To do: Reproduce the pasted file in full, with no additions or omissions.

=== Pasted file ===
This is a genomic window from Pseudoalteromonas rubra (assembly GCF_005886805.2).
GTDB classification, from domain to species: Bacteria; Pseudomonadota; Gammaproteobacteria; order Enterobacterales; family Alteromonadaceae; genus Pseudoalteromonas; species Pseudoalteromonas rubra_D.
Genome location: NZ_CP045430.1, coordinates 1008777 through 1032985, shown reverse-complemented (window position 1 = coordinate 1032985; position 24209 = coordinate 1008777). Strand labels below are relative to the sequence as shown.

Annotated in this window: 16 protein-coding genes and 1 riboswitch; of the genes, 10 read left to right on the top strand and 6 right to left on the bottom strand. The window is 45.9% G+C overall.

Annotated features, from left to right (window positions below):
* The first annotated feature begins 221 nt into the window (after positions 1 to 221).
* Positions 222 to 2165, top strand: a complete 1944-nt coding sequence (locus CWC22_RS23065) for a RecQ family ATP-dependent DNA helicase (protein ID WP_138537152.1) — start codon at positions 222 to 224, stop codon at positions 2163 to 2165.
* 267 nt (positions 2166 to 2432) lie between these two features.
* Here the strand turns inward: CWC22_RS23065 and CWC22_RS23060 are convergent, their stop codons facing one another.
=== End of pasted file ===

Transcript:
This is a genomic window from Pseudoalteromonas rubra (assembly GCF_005886805.2).
GTDB classification, from domain to species: Bacteria; Pseudomonadota; Gammaproteobacteria; order Enterobacterales; family Alteromonadaceae; genus Pseudoalteromonas; species Pseudoalteromonas rubra_D.
Genome location: NZ_CP045430.1, coordinates 1008777 through 1032985, shown reverse-complemented (window position 1 = coordinate 1032985; position 24209 = coordinate 1008777). Strand labels below are relative to the sequence as shown.

Annotated in this window: 16 protein-coding genes and 1 riboswitch; of the genes, 10 read left to right on the top strand and 6 right to left on the bottom strand. The window is 45.9% G+C overall.

Annotated features, from left to right (window positions below):
* The first annotated feature begins 221 nt into the window (after positions 1 to 221).
* Positions 222 to 2165, top strand: a complete 1944-nt coding sequence (locus CWC22_RS23065) for a RecQ family ATP-dependent DNA helicase (protein ID WP_138537152.1) — start codon at positions 222 to 224, stop codon at positions 2163 to 2165.
* 267 nt (positions 2166 to 2432) lie between these two features.
* Here the strand turns inward: CWC22_RS23065 and CWC22_RS23060 are convergent, their stop codons facing one another.